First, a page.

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Arts & Culture

How Global Issues At The Dinner Table Made A Cultural Anthropologist: Meet Anne-Maria Makhulu

A woman looking into the camera and smiling. The woman has dark colored (brown) hair. Her arms are crossed, left over right, over her chest.
Anne-Maria Makhulu
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Anne-Maria Makhulu's cosmpolitan upbringing inspired her career as a cultural anthropologist. She teaches at Duke University as an associate professor of cultural anthropology and of African and African American Studies.

When Anne-Maria Makhulu tells her family history, it sounds as if she is paging through a well-worn textbook in her mind, memories written in the margins next to dates and city names. And in a way, she is. Makhulu is a cultural anthropologist who teaches at Duke University. Her research work is autobiographical, she says, based on her experiences as a child of an English mother and a South African father growing up in Europe and Africa.

Her family lived in England, Switzerland and Botswana by the time Makhulu was 16. She describes it as a cosmopolitan upbringing — one filled with diverse worldviews, landscapes and people. When the family lived in Botswana in the late 1970s and early 80s, her father served as an archbishop, but he was also working to establish an underground railroad to get anti-apartheid activists out of South Africa. People frequently showed up at their doorstep, even in the middle of the night. Family dinner conversations included everything from discussions of geopolitics and activism to literature and poetry.

After a brief career as a dancer, she made the leap into academia in her 20s and began her foray into cultural anthropology. Host Anita Rao talks with Makhulu about the experiences in her childhood and upbringing that influence her work today. Her research includes studies on South Africa, the anthropology of finance, cities and space. She is the author of “Making Freedom: Apartheid, Squatter Politics, and the Struggle for Home.”

Interview Highlights

Anne-Maria Makhulu on being secular in a religious family:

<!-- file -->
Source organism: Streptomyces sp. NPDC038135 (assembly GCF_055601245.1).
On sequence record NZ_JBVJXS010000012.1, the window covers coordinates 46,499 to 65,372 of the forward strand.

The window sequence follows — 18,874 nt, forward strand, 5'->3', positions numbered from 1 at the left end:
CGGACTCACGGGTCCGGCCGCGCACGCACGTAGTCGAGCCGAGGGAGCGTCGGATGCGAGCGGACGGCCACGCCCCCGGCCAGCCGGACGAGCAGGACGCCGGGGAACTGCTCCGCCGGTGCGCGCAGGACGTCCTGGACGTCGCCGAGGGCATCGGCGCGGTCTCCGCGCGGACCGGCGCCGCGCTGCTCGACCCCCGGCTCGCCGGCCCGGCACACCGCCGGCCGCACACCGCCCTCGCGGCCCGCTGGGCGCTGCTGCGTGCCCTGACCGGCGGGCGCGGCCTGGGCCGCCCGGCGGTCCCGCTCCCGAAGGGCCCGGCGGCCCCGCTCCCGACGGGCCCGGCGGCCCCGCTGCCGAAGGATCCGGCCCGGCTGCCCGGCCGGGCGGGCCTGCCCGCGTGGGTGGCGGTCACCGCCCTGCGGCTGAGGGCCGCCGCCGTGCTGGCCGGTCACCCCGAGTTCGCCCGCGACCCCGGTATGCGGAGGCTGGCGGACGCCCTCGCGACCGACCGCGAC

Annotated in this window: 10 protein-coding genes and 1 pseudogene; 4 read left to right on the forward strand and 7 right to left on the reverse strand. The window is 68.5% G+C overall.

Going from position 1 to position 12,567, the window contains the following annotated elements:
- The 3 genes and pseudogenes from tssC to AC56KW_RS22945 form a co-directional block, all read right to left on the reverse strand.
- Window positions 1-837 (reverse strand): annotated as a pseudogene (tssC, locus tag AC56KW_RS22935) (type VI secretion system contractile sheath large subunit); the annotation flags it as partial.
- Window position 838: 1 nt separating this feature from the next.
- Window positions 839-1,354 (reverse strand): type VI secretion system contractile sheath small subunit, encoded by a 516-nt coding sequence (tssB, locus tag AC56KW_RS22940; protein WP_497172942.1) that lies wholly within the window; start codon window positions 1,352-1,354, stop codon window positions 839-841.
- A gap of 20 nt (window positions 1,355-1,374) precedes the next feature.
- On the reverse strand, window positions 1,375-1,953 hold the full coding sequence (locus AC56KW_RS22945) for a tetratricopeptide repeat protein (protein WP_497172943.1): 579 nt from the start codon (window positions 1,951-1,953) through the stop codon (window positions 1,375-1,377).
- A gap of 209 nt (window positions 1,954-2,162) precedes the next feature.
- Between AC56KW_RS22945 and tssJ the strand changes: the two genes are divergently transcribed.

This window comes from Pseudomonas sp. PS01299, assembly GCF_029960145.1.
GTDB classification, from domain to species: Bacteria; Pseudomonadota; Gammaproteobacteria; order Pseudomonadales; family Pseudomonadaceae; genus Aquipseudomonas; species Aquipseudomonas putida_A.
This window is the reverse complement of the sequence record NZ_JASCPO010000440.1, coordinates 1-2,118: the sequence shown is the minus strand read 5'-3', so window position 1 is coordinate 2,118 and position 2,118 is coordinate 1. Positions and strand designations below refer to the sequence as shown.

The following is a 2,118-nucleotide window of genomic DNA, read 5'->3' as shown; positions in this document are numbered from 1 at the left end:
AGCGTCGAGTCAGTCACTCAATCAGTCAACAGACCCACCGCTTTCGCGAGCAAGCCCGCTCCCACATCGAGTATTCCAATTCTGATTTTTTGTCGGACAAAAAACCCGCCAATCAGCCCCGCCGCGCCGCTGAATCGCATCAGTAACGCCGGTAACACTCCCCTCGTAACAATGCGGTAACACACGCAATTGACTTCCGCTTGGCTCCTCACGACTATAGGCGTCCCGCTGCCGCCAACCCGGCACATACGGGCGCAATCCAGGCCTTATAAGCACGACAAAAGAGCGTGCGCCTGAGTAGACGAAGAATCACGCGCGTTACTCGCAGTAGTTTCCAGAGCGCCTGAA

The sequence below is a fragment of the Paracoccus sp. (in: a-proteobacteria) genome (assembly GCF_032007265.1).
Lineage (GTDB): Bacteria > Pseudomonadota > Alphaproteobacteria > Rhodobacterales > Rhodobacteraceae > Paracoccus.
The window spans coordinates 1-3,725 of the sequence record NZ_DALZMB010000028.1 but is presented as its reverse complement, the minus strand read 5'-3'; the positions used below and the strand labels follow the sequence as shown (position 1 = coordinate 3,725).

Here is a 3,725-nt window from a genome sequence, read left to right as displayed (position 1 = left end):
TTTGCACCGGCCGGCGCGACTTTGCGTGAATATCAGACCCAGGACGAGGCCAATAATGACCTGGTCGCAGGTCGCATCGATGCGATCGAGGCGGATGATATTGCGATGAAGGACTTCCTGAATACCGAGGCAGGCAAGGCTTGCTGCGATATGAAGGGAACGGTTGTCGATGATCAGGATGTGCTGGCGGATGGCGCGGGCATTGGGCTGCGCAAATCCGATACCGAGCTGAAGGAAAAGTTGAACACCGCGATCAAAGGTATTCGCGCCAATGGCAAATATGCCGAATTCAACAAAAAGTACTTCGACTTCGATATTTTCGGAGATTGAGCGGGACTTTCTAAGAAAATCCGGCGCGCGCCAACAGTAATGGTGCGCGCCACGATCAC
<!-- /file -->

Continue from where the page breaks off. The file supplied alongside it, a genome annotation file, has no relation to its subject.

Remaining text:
My late brother was a person of very, very profound faith, as was my mother and as is my father. And I just popped out completely differently. I was a secularist from the start, and this became most uncomfortable in and around the time I went up for confirmation at age 16. … Part of the Catechism was the acknowledgement of having arrived at one's years of discretion. And so I turned this argument back on my parents and said: Well, I think I've reached my years of discretion. And I think I've decided I don't want to get confirmed. That really wasn't an option in the circumstances.

On being aware of her father’s role in anti-apartheid activism while the family lived in Botswana:

There [were] people who [were] crossing the border illicitly into Botswana … And some of them would knock on the door in the middle of the night, and my father would go and have a conversation. And we came to understand, not fully comprehending the content of the conversation, that there was a vetting going on. ... There was a little humor around this, which was if there was a lack of certainty about somebody's bona fides, the joke was: Well, we'll call a Mennonite guesthouse and we can have you put up there.

On balancing academic ideals with the world’s realities:

Because you are a critic of modern day capitalism — so you were trained in Marxism, as I was at the University of Chicago — are you really supposed to take a vow of poverty and live in poverty? This is what I often say to graduate students: You have very fine ideas, and you think about the world in wonderfully critical ways. But you're not supposed to live in a dungeon. ... And the reality is that our system, which is to say our economic and political and social and cultural system globally, implicate all of us in ways that make it very difficult for us to entirely extricate ourselves from things like supply chains.

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